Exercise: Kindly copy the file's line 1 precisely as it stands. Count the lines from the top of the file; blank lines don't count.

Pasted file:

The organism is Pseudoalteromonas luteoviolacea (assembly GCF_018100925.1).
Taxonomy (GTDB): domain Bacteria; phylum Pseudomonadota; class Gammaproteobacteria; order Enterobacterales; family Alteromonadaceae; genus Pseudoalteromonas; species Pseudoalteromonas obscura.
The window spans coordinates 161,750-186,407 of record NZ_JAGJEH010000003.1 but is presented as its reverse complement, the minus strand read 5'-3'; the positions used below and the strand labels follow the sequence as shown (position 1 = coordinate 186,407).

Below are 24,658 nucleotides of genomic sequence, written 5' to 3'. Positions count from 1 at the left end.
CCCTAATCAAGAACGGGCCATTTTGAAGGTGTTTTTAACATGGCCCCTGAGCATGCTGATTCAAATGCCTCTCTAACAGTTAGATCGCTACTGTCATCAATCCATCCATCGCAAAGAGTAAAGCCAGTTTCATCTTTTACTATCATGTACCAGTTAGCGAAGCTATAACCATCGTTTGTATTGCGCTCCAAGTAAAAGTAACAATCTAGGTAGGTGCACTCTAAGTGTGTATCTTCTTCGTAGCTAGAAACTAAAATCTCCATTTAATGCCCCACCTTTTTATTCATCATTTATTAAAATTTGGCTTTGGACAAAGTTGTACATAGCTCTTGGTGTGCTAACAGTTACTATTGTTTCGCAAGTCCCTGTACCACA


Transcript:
The organism is Pseudoalteromonas luteoviolacea (assembly GCF_018100925.1).